Both Albion's goals were scored by their wingers. Griffin who scored the last minute winner against Preston at Wembley last year had scored only three in thirty appearances so far this season, bu this was Lee's thirteenth, making him second highest scorer behind Allen. The Albion centre forward was unlucky not to add to his total of twenty three goals in this game when he hit the bar with a brilliant lob.

Outstanding in the Albion defence were Brookes, Kennedy and Williams. Brookes, the short stepping, powerfully built wing half looks a fine prospect and Williams who has taken over the right back position from Rickaby looks like making it his own. Kennedy is back to his best form and there seems little prospect of Dugdale, who played so well in Albion's cup run last season, getting back into the side.

WEDNESDAY 20TH APRIL 1955                      Attendance 36,000


BIRMINGHAM CITY 2 (Murphy 2, 1 pen) LUTON TOWN 1 (Turner)

Schofield; Hall, Badham; Boyd (capt), Newman, Watts;
Lane, Kinsey, Brown, Murphy, Govan;

Baynham; Dunne, Ahearne; Pemberton, Owen (capt), Shanks;
Davies, Turner, Morton, Cummins, Groves;

Referee:- Mr. A.E. Ellis, Halifax

With this win, over close promotion rivals, Birmingham move up into third place in the table just one point behind leaders Blackburn and Leeds United  but with a game in hand. Though level on points with Rotherham, Luton and Stoke, Birmingham have by far the better goal average and have a game in hand on both Luton and Stoke.

Birmingham were soon in the lead and what a brilliant goal it was. Kinsey, the arch schemer, slipped a beautiful ball though to Murphy just inside the Luton half and the inside left ran on to it, beat Owen, and crashed the ball into the net. The home side were really in top gear now and continued to press strongly against a defence that was strangely prone to panic for a side so high in the table.

However Luton were the next to score when Hall and Newman hesitated and left the ball to each other. Turner, always on the look out for a chance, raced up and gave Schofield no chance. Half time 1-1.

Two minutes after the interval Birmingham  scored what was to prove the winning goal and what a dramatic goal it was. Murphy was brought down inside the penalty area by Shanks and took the resulting penalty himself. Penalties are missed at the best of times but few could have blamed Murphy if he had missed this one to which so much importance attached. Indeed it looked at first as if he had missed it, or rather that Baynham had saved it, for the Luton keeper dived to his left, got his hands to the ball and after fumbling with it got up and kicked it upfield.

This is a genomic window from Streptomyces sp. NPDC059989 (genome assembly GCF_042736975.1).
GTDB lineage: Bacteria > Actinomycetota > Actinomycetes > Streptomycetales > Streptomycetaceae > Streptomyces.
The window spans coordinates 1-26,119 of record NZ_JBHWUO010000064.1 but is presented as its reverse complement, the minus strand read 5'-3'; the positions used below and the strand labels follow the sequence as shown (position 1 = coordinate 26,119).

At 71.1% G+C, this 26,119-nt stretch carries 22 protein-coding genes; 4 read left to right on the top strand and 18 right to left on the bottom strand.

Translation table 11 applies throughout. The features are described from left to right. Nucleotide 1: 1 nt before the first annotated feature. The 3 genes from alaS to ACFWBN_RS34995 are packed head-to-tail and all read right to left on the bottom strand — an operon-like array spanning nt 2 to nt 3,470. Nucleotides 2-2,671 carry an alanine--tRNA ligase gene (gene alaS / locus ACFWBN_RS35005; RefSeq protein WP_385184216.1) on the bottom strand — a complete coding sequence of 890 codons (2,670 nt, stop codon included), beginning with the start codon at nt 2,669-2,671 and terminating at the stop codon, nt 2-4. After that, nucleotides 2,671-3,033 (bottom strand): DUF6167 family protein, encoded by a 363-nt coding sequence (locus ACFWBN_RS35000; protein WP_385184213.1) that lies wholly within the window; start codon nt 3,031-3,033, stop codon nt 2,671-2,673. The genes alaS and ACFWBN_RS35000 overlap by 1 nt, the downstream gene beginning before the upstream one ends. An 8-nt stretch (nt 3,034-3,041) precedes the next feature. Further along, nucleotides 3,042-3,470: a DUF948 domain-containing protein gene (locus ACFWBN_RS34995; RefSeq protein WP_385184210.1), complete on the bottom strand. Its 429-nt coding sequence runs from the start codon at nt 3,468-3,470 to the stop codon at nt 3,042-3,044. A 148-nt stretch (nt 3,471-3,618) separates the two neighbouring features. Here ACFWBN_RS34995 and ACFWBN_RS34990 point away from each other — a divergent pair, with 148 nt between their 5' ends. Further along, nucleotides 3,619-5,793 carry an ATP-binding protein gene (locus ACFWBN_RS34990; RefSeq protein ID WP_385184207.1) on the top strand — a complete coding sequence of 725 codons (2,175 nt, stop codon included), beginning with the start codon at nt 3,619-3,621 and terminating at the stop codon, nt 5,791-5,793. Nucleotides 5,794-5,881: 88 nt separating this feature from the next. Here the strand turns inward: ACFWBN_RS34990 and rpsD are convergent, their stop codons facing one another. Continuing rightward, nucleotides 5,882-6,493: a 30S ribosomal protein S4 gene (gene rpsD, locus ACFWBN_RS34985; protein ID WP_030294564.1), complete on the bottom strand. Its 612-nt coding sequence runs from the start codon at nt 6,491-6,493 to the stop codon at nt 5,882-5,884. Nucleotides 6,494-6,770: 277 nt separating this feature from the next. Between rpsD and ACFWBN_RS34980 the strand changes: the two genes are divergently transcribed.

However the referee immediately signalled a goal as the ball had crossed the line before being retrieved by Baynham. So it ended 2-1 to Birmingham and they must be pleased indeed to have achieved such a victory without such players as Merrick, Warhurst and Smith. So credit to the reserves Schofield, Watts and Newman, particularly the latter for playing their parts so well.

THURSDAY 5TH MAY, 1955                 Attendance 17,508


WALSALL 1 (Richards) LEYTON ORIENT 4  (Rees 3, Groves)

Chilvers; Guttridge, Vinall (capt); Ferriday, McPherson, Tarrant;
Morris, Dorman, Richards, Myerscough, Love;

Welton; Charlton, Earl; Blizzard, Aldoous, McKnight;
Groves, P. Woosnam, Rees, Facey, Hartburn;

Referee:- F.L. Overton, Derby

Last match of the season for Walsall and the climax of a strong uphill fight in the Saddler's attempt to avoid seeking re-election yet again. The only hope was a win tonight and for Exeter to lose tomorrow. But Exeter were saved by the superior skill of Orient and possibly the effect the tiring game with Southend on Monday had on the Walsall players.

The first half produced little excitement from either team, the exception after thirty two minutes, when Love hit a first time shot from Dorman's pass which beat Welton and rebounded from the post. Love has had very bad luck recently, several goal-worthy efforts having hit the woodwork. Half time 0-0.